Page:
Embrace Social Media for In-Class Success

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Amelia Pavlik
Institute Communications

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Twitter, Facebook, and Instagram — every class, instructors go head-to-head with these social media services in a battle for students’ attention.

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Twitter, Facebook, and Instagram — every class, instructors go head-to-head with these social media services in a battle for students’ attention. But what if there was a way to make this less of a competition and more of a collaboration?

Twitter, Facebook, and Instagram — every class, instructors go head-to-head with these social media services in a battle for students’ attention. But what if there was a way to make this less of a competition and more of a collaboration? 

During a recent discussion hosted by the Center for the Enhancement of Teaching and Learning, three Brittain Fellows from the School of Literature, Media, and Communication discussed thoughts on integrating social media into lesson plans.

Below, Mollie Barnes, Jason Ellis, and Marty Fink share their strategies.

What Would Whitman Tweet?

“@Milton I gotta new rime for you, homeboy. Get on my ship. #MyFreshLiteraryRide” — welcome to Barnes’ spring 2013 English 1102 class.

“Teaching Whitman’s Leaves of Grass can be a challenge, because you’re asking students to read a famously long poem and then figure out what it means,” Barnes said. “That’s why I thought Twitter could be helpful.”

Barnes was looking for a way to help her students better understand the words of poet Walt Whitman. And using the concept behind Twitter (limited to 140 characters or less) seemed like a good approach.

“I asked students to turn each poem they read into a tweet and encouraged them to focus on what it would sound like if they were writing them in Whitman’s voice,” Barnes said.  

Although she asked students to write tweets, they weren’t actually posted to Twitter. (Barnes wanted the focus to be on writing the tweets not on making them public to those beyond class. But in the future, she would like to actually use Twitter.) Instead, the class treated a real-time Google Doc as its own faux Twitter.  

Writing the Brain — Social Media Style

Instead of simulating Twitter, Ellis’ English 1101 students used the real thing. The project “Writing My Brain for Success at Georgia Tech” provided students with an opportunity to experience written, oral, visual, electronic, and nonverbal (WOVEN) communications.

“I designed this assignment because there is a body of evidence that suggests that conscious reflection enforced through writing can cause subtle shifts in a person’s thinking over time,” Ellis said. “We can each write our brains through this practice over time. In this assignment, we are taking this a step further by expanding the project to include other modes of expression.”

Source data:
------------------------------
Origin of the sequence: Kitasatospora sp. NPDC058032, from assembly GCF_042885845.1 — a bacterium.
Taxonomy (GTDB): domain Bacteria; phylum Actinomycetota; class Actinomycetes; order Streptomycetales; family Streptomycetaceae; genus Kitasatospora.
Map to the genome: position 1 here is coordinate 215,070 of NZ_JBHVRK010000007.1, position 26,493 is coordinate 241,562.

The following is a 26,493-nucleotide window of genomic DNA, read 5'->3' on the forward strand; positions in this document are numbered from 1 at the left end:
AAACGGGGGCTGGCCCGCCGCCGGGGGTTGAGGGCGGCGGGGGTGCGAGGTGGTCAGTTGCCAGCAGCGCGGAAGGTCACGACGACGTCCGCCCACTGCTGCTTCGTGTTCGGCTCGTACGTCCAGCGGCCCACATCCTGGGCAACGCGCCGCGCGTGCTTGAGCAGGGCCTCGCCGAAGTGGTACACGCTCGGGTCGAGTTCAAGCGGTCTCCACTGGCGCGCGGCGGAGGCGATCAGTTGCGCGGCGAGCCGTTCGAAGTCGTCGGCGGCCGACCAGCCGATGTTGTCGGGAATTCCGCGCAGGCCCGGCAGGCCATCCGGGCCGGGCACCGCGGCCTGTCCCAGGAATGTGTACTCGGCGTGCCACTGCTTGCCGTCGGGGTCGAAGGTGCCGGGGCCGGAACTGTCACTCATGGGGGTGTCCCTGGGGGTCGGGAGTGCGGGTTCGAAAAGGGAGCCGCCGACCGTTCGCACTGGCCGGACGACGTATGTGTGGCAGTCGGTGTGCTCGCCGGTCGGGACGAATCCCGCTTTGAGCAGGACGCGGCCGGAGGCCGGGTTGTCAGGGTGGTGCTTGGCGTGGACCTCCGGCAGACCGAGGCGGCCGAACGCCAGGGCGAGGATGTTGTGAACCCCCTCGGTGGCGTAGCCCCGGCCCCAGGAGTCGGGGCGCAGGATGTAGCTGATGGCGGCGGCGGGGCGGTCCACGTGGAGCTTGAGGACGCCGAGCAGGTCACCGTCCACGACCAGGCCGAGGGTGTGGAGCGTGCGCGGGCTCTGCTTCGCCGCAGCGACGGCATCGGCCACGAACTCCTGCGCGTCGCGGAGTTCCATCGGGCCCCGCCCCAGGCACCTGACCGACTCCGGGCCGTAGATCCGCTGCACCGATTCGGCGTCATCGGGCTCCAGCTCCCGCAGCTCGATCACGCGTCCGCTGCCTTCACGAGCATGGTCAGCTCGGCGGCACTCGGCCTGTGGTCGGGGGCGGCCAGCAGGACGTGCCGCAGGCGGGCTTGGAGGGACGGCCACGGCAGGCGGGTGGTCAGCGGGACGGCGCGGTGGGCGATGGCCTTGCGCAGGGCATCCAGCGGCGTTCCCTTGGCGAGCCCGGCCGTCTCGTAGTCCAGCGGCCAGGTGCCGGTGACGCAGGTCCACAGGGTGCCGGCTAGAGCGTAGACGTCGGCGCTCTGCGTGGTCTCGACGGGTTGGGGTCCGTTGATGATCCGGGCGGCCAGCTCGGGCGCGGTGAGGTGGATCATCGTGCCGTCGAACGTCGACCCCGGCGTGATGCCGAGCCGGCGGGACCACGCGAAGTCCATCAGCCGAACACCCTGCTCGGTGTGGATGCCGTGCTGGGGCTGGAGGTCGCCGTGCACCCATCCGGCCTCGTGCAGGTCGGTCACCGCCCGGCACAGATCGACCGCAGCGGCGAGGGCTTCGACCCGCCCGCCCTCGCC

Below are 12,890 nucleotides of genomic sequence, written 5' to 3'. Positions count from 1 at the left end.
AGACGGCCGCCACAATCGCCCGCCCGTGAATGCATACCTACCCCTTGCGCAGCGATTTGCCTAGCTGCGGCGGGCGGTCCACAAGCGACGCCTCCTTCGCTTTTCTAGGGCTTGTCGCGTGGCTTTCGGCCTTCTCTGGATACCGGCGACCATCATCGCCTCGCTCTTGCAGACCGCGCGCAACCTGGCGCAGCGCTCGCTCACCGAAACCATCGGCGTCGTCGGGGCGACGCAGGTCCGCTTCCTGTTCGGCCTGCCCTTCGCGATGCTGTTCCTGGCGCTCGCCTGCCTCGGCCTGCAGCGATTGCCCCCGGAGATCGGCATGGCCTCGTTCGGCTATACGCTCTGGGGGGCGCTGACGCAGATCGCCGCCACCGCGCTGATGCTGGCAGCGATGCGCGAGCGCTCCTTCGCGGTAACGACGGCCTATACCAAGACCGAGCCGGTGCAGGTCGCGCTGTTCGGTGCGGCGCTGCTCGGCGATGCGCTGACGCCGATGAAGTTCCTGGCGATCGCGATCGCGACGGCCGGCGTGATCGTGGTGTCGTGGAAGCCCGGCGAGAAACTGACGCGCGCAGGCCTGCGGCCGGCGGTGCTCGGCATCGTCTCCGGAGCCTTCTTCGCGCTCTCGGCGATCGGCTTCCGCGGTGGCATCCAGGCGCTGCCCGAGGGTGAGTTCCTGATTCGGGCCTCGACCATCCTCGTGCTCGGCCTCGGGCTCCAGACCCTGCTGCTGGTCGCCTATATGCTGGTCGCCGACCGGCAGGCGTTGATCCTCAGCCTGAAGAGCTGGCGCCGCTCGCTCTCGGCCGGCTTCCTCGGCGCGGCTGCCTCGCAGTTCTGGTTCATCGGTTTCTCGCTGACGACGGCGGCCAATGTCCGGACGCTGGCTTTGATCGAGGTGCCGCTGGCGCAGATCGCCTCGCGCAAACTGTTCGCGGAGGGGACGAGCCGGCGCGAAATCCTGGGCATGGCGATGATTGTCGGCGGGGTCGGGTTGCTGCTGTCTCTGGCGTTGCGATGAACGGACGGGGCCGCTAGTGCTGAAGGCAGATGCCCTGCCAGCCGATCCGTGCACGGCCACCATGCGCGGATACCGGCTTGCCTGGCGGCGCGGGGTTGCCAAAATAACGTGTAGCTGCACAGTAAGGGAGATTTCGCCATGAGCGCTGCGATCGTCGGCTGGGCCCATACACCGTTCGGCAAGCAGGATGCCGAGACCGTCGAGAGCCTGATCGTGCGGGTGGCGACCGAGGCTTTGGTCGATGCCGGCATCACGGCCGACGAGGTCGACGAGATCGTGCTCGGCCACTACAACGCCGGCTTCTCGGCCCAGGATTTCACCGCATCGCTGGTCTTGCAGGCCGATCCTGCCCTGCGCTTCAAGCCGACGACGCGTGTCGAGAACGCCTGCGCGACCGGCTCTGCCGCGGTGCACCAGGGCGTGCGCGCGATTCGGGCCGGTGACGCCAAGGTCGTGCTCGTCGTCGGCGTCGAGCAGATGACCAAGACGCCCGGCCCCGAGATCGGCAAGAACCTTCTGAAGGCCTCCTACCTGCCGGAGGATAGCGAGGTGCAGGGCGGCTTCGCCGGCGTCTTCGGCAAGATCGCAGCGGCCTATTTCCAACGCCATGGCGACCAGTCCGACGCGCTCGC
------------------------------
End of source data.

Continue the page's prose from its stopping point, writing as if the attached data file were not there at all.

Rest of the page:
The goal of the project was to get students to record, reflect on, and revise their academic, professional, and life goals, he added.

First students were asked to tweet as many times as possible during a day about their thoughts — especially those related to goals. Next, Storify was used to curate the tweets in a way that allowed students to pull them into a document and write a sentence or two of reflection about each one.

This information was then used to create a poster and five-page essay. (For more, see Ellis’ syllabus at http://c.gatech.edu/1jjNSAS.)

“I will assign this project again, because students come away from it with a better understanding of the rhetorical choices at play when selecting a medium for their compositions, and of the changing attitudes toward social media as a serious platform for professional communication,” he added.

Autobiography of the Selfie

Much like Ellis, Fink’s class assignments aimed to build WOVEN communications skills, but she used comics and Instagram.

“This assignment encourages students to think creatively about how digital storytelling functions in contrast to print forms and how social media both constrain and expand possibilities for the sharing of life narratives,” Fink said.

The course examined how comics can effectively narrate life events including experiences of dealing with challenges such as homophobia and sexism. So, Fink decided to have the students create their own comics.

Each was asked to take 50 photos via Instagram. Then the photos were used to create a handwritten comic, which was then made digital again using a range of media from Twitter to YouTube and audio-sharing platforms.

“I was blown away by the ways that the students took the information and translated it,” Fink said. “The impressive range of students’ engagement with digital media, and the creativity they demonstrated in formulating nuanced insights and critiques of the Instagram platform were energizing for me as an instructor.”

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Keywords
Brittain Fellows, Center for the Enhancement of Teaching and Learning, Instagram, Jason Ellis, Marty Fink, Mollie Barnes, School of Literature Media and Communication, social media, twitter
Status
  • Created By: Amelia Pavlik
  • Workflow Status: Published
  • Created On: Dec 9, 2013 - 10:21am
  • Last Updated: Oct 7, 2016 - 11:15pm